Miki et al. [31] examined the relationship between dietary patterns and depressive symptoms in 2006 Japanese employees aged 19–69 years using an empirical dietary pattern method (reduced rank regression).

They found that a healthy dietary pattern that included high intakes of vegetables, fruits, mushrooms, seaweeds, soy products, green tea, potatoes, and small fish (including bones) and low rice consumption was negatively associated with depressive symptoms.

A cross-sectional study of 2266 Japanese employees aged 21–65 years showed that participants with high scores for the balanced Japanese dietary pattern (high intake of vegetables, including carrots and pumpkin, as well as typical Japanese foods such as mushrooms and seaweed) were significantly less likely than others to show depressive symptoms [4]. Jacka et al. [1011] reported that traditional Norwegian and Australian diets that included vegetables, fruit, meat, fish, and whole grains were also associated with a low incidence of depression. Similarly, a study by Sanchez-Villegas et al. [8] demonstrated that the Mediterranean diet might help to reduce depressive symptoms.

This study had some methodological limitations. First, the estimated food intake (including vegetable and fruit consumption) might not accurately reflect subjects’ usual food intake because the survey used the 24-h recall method. Second, the cross-sectional study design means that cause–effect relationships cannot be confirmed between vegetable and fruit intake and depression. For example, the low intake of vegetables and fruits among subjects with depression could be a result of appetite loss, which is a common depressive symptom. Third, our data assessed depression using a self-reported questionnaire (PHQ-9), not medical diagnoses by a specialist.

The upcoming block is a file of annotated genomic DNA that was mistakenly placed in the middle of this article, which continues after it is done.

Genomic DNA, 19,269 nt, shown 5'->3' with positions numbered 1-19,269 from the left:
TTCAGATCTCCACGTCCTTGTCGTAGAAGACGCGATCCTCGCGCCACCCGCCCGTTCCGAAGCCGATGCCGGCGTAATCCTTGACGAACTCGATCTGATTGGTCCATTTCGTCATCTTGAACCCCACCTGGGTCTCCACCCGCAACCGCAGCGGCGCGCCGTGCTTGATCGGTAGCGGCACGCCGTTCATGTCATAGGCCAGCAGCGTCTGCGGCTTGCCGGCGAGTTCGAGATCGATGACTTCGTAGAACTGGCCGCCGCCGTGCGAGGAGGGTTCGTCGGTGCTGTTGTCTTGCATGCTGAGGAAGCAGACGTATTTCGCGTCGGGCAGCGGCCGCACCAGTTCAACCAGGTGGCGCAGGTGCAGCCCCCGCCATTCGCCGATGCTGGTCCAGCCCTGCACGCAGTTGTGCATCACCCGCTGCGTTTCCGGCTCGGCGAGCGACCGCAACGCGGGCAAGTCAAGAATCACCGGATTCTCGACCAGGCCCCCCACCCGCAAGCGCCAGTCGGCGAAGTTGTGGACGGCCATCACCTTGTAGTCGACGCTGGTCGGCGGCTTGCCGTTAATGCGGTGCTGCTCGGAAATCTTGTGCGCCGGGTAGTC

Despite these limitations, this study also has its strengths. First, it is a population-based study with a relatively high response rate and large sample size. Second, this is the first cross-sectional study to investigate associations between vegetable and fruit consumption and the prevalence of depression in an Asian population.

Most research on the association between vegetable and fruit intake and depression has been conducted in European countries. Studies that include Koreans, including our findings, remain very limited. Additional epidemiological and clinical randomized controlled trials are needed to clarify the role of vegetable and fruit intake in depression.


Source:
University of Toronto